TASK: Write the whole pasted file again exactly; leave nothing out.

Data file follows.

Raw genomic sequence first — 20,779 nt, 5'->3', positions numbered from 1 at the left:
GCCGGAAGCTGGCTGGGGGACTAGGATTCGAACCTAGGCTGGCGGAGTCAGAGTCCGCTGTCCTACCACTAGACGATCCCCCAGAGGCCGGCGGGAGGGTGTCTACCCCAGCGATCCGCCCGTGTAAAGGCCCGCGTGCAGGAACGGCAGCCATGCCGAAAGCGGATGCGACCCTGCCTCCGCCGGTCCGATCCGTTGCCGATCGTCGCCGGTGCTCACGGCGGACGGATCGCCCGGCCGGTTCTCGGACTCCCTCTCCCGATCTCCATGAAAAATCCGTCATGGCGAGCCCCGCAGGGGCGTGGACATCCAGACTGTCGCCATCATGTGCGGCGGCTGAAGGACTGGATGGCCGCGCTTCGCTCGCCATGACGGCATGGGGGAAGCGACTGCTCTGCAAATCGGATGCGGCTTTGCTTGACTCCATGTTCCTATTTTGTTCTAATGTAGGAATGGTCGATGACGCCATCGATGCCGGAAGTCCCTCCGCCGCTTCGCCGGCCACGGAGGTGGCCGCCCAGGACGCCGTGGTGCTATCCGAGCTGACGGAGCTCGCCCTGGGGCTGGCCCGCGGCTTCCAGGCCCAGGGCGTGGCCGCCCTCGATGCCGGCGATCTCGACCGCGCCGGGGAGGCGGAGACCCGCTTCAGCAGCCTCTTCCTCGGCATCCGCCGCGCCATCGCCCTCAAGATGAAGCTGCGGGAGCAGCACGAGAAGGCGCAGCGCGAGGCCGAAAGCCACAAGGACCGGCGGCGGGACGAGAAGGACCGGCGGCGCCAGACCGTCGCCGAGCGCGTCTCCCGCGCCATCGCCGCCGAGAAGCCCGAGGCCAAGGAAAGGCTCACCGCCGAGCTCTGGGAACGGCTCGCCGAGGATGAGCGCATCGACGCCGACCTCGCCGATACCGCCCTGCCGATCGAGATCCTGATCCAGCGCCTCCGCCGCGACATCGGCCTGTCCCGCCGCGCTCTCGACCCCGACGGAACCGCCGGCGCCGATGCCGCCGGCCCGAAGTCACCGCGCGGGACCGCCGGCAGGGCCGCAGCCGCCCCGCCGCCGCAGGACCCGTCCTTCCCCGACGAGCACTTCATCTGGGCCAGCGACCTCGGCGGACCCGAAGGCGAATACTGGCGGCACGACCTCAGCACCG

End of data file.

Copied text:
Raw genomic sequence first — 20,779 nt, 5'->3', positions numbered from 1 at the left:
GCCGGAAGCTGGCTGGGGGACTAGGATTCGAACCTAGGCTGGCGGAGTCAGAGTCCGCTGTCCTACCACTAGACGATCCCCCAGAGGCCGGCGGGAGGGTGTCTACCCCAGCGATCCGCCCGTGTAAAGGCCCGCGTGCAGGAACGGCAGCCATGCCGAAAGCGGATGCGACCCTGCCTCCGCCGGTCCGATCCGTTGCCGATCGTCGCCGGTGCTCACGGCGGACGGATCGCCCGGCCGGTTCTCGGACTCCCTCTCCCGATCTCCATGAAAAATCCGTCATGGCGAGCCCCGCAGGGGCGTGGACATCCAGACTGTCGCCATCATGTGCGGCGGCTGAAGGACTGGATGGCCGCGCTTCGCTCGCCATGACGGCATGGGGGAAGCGACTGCTCTGCAAATCGGATGCGGCTTTGCTTGACTCCATGTTCCTATTTTGTTCTAATGTAGGAATGGTCGATGACGCCATCGATGCCGGAAGTCCCTCCGCCGCTTCGCCGGCCACGGAGGTGGCCGCCCAGGACGCCGTGGTGCTATCCGAGCTGACGGAGCTCGCCCTGGGGCTGGCCCGCGGCTTCCAGGCCCAGGGCGTGGCCGCCCTCGATGCCGGCGATCTCGACCGCGCCGGGGAGGCGGAGACCCGCTTCAGCAGCCTCTTCCTCGGCATCCGCCGCGCCATCGCCCTCAAGATGAAGCTGCGGGAGCAGCACGAGAAGGCGCAGCGCGAGGCCGAAAGCCACAAGGACCGGCGGCGGGACGAGAAGGACCGGCGGCGCCAGACCGTCGCCGAGCGCGTCTCCCGCGCCATCGCCGCCGAGAAGCCCGAGGCCAAGGAAAGGCTCACCGCCGAGCTCTGGGAACGGCTCGCCGAGGATGAGCGCATCGACGCCGACCTCGCCGATACCGCCCTGCCGATCGAGATCCTGATCCAGCGCCTCCGCCGCGACATCGGCCTGTCCCGCCGCGCTCTCGACCCCGACGGAACCGCCGGCGCCGATGCCGCCGGCCCGAAGTCACCGCGCGGGACCGCCGGCAGGGCCGCAGCCGCCCCGCCGCCGCAGGACCCGTCCTTCCCCGACGAGCACTTCATCTGGGCCAGCGACCTCGGCGGACCCGAAGGCGAATACTGGCGGCACGACCTCAGCACCG